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HookedOnHouses.net

6 Fictional Houses You Can Move Into

HookedOnHouses.net
HookedOnHouses.net

Most of us, at one point or another, have coveted a house that's not real. For me, it's the mansion from The Haunting, minus the haunting. While most of us will never realize those real estate dreams, there are a lucky few who have. Here are a few fictional houses you can really move into.

1. The Fredricksen house from Up

The modest but charming domicile Carl Fredricksen improbably flew to South America in Up isn’t in Paradise Falls—it’s in Utah. The house was constructed, with Disney’s permission, by Bangerter Homes.

Fittingly, the home was purchased by a couple of Disney fanatics who had been searching for a place with the Up flavor in California, but were having trouble finding something in their price range. Carl and Ellie’s house was a steal at $400,000. Added bonus: one of the basement bedrooms is decked out to look like Andy’s room from Toy Story. Sure, it's not canon, but it's cute!

Here are a ton of interior pics, including a kitchen that wasn’t actually in the movie but looks like it could have been. I want that fridge.

2. Barbie’s Dream House

If the Barbie girl from Ukraine ever decides she wants to invest in American real estate, I’ve got just the place for her. To celebrate Barbie’s 50th birthday in 2009, Mattel enlisted designer Jonathan Adler to help create a real-life Malibu beach house. If you buy it, I’m going to go ahead and suggest you replace the Barbie-hair chandelier and lamp pulls. But you do what you want.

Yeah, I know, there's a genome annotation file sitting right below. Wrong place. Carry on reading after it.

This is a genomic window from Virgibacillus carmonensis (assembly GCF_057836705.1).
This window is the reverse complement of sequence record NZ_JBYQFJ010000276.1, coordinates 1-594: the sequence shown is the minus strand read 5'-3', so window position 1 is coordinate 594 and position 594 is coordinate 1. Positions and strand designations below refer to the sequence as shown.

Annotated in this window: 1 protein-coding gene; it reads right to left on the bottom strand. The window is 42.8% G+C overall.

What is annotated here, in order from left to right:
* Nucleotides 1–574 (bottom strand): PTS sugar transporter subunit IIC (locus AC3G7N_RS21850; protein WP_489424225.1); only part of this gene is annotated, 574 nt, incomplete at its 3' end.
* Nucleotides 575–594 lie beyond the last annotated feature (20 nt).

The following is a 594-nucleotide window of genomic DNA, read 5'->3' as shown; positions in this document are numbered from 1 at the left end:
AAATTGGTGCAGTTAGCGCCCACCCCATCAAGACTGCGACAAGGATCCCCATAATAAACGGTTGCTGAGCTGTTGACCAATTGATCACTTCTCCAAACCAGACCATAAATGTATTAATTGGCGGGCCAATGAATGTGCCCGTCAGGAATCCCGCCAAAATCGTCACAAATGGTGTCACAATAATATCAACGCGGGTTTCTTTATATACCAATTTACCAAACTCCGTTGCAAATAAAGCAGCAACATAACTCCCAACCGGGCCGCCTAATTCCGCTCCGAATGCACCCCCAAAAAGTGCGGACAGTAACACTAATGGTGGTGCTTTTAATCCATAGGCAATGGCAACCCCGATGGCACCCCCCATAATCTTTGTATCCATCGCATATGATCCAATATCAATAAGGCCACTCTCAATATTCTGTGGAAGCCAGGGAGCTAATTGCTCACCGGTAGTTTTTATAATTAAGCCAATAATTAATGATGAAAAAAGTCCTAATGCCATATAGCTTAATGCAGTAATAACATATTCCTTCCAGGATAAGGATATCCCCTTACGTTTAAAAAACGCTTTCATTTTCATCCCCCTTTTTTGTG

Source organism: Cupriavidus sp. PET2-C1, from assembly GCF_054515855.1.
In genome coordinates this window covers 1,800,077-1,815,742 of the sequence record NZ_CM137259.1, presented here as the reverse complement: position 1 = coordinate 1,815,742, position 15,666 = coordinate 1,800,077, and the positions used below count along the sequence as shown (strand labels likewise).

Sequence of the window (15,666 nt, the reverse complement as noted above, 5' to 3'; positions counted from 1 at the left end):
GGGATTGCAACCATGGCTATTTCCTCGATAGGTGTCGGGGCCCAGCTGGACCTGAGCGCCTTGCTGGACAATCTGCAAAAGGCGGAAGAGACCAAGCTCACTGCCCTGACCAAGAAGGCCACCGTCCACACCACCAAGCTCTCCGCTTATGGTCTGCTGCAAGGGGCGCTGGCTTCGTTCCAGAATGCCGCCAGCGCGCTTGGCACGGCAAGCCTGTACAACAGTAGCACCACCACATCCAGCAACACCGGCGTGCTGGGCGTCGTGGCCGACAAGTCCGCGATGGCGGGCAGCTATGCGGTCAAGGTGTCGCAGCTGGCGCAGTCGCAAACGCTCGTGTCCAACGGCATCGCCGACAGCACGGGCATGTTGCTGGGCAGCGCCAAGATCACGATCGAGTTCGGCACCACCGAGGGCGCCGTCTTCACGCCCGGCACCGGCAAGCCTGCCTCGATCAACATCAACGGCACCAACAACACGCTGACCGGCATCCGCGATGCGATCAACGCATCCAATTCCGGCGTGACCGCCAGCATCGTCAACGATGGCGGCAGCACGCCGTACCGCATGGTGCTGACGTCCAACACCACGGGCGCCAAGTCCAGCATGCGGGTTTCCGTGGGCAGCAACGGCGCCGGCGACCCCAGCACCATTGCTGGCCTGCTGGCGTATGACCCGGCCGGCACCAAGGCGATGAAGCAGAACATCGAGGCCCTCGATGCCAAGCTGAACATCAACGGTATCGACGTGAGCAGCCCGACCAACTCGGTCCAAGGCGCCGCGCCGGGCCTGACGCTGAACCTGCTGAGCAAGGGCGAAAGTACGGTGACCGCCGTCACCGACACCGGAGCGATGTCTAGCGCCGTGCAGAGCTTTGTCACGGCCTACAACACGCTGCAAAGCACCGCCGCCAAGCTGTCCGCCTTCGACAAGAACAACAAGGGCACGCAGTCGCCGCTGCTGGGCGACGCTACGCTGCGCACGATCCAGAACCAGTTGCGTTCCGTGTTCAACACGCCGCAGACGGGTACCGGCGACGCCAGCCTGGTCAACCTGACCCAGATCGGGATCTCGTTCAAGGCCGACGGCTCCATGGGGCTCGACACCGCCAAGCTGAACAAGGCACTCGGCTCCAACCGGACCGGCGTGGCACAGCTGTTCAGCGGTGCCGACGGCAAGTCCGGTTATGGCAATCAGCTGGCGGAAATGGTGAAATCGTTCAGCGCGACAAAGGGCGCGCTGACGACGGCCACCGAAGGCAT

Actually, the contents of the house were dismantled and some of it was made into a suite at the Palms hotel in Las Vegas, so while you can’t buy the furnished Dream House, you can still get the Barbie experience.

3. The Simpsons’ house

Gizmodo

As part of a 1997 promotion, Fox, Pepsi, and Kaufman and Broad homebuilders sponsored a contest that gave people the chance to win a fully-furnished Simpsons house. No detail was left out, from Duff beer cans to the print on the kitchen curtains.